His family suspected that the crowd included the men with whom Ahmad prayed at the Taiba mosque near the Central Train Station. Formerly the Al-Kuds Mosque, it used to be a gathering place for the 9/11 hijackers and had once again become a pilgrimage site for jihadists. Ahmad S. had now grown a full albeit short beard. At his repeated, urgent requests, his wife returned to him. Together, they began to try to convert their friends and developed plans to emigrate to get away from the ‘kuffar’, the infidels. When, in November 2008, three masterminds of the terror attacks in Bali, which killed 202, were put to death, they both said “They did the right thing and simply fulfilled a Muslim’s duty. Now, they are in paradise and their bodies are fragrant.”

Departure at night

Since Islamists known to the authorities regularly visited Ahmad S. at his home in Saseler Street on weekends, investigators maintained surveillance on the building. The visitors wanted to read the Koran and talk religion, a relative would later say. “His wife had to cook for ten men and was not allowed to leave the kitchen.”

On March 2, 2009, Ahmad S. booked one-way tickets from Frankfurt to Peschawar, Pakistan for himself, his brother, his wife and several of his friends. His younger brother Sulaiman wanted to get married in Peschawar, Ahmad S. claimed. He paid the just over 4,155 Euro in cash. The travel agency helped secure the visas.

Two days later, Ahmad S. together with some of his traveling companions set out for Frankfurt Airport. Video cameras installed in front of his house recorded the night-time departure with heavy luggage. Late the following morning, his mother, who lived with her husband and Sulaiman in the adjacent building, noticed, that pieces of clothing and a suitcase were missing – Ahmad’s younger brother was gone. She called Sulaiman’s cell phone. “I am going with Ahmad to Afghanistan,” he said. Then the cell phone went dead.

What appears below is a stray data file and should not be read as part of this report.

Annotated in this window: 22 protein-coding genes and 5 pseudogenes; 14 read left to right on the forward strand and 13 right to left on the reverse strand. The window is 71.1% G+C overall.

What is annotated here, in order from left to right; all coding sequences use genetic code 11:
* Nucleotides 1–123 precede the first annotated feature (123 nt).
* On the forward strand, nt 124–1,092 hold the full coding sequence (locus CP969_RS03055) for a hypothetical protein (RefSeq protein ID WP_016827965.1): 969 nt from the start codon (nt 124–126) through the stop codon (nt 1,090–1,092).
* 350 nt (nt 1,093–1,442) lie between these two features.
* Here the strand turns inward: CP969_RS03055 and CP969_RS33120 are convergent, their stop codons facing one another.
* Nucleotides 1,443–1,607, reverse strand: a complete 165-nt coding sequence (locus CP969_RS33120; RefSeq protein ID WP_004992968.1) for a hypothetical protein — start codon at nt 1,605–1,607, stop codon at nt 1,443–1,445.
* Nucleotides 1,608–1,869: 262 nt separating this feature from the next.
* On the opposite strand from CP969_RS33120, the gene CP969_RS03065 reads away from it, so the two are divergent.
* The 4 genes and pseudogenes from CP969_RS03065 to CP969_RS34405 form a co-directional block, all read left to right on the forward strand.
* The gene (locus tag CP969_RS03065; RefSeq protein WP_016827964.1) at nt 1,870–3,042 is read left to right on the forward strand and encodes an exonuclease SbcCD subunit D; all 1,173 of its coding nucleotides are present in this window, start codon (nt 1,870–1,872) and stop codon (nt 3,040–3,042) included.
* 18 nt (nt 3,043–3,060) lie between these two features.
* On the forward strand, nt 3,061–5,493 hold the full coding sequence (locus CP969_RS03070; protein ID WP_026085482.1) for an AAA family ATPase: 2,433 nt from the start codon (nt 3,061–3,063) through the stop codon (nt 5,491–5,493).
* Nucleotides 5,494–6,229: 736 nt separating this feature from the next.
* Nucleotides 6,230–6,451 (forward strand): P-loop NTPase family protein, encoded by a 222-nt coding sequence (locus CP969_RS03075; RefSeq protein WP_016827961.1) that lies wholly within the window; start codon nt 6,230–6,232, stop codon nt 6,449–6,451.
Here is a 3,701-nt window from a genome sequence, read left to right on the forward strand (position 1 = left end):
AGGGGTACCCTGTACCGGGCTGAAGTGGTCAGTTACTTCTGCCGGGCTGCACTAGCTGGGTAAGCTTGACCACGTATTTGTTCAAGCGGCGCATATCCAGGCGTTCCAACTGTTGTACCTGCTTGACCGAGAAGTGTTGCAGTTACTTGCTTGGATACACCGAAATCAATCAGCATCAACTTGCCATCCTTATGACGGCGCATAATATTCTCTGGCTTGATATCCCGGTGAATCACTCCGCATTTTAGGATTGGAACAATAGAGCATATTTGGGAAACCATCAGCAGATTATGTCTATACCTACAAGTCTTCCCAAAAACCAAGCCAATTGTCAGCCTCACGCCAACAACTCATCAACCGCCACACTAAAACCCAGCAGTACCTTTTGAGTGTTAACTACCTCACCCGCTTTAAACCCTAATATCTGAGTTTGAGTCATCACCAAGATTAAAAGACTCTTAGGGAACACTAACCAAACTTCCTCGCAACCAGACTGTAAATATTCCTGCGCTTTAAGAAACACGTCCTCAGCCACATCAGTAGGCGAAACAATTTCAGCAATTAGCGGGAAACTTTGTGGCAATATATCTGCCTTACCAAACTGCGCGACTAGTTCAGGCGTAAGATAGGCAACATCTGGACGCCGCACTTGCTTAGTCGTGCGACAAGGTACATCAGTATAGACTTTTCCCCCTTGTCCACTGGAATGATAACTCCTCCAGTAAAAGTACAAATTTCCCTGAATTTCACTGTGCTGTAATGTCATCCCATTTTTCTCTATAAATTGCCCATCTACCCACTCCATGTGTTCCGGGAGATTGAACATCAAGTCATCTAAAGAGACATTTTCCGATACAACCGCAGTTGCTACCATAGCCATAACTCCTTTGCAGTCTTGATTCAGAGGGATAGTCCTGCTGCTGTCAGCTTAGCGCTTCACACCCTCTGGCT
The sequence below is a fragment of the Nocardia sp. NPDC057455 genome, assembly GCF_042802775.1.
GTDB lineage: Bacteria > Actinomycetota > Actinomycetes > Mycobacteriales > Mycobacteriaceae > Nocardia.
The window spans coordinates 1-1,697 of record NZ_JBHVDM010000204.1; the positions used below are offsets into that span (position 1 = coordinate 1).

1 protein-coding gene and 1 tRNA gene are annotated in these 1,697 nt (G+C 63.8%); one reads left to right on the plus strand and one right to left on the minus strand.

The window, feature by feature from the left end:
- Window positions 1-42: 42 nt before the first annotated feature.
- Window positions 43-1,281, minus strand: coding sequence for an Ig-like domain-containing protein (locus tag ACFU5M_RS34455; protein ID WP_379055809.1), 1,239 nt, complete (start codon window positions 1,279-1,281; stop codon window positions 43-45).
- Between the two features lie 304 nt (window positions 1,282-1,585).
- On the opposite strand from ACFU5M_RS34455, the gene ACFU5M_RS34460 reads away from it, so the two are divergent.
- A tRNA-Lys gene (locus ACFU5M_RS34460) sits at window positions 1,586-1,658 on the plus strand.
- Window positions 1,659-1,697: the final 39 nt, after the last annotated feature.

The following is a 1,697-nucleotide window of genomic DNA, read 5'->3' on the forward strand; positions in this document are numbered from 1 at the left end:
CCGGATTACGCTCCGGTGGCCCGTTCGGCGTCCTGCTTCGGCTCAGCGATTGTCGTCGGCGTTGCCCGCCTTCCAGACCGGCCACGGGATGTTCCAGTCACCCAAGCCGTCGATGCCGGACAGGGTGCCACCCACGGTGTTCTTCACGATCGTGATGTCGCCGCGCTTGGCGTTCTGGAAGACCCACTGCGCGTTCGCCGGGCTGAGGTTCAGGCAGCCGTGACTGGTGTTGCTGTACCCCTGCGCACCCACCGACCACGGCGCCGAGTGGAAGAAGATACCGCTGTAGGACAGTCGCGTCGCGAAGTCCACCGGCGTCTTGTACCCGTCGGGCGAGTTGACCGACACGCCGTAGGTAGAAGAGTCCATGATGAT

The desperate parents turned to a relative in Hannover, Germany, who immediately informed the police. The two brothers “may be on their way to a terror camp or worse, on their way to be part of a suicide mission”.

However, Federal Police agents were waiting in front of the wrong aircraft at Hamburg Airport. The security authorities failed to prevent the two brothers and their friends from leaving Frankfurt even though the “Hamburg squad” was known to the local State Office of Criminal Investigation as “violence-prone Islamists”. On March 5th at 3 am, the group landed in Peshawar.

"The Merits of Jihad"

German investigators assume that Ahmad S. joined the IMU (Islamic Movement of Uzbekistan) somewhere in the border region between Pakistan and Afghanistan. The terror group has launched attacks against NATO troops in Afghanistan and has seen an increase in the number of recruits from Germany. The Federal Office of Criminal Investigation considers hardcore members of the group to number a little more than 130 German Islamists, 70 of whom had completed weapons training and 40 having seen combat in Afghanistan.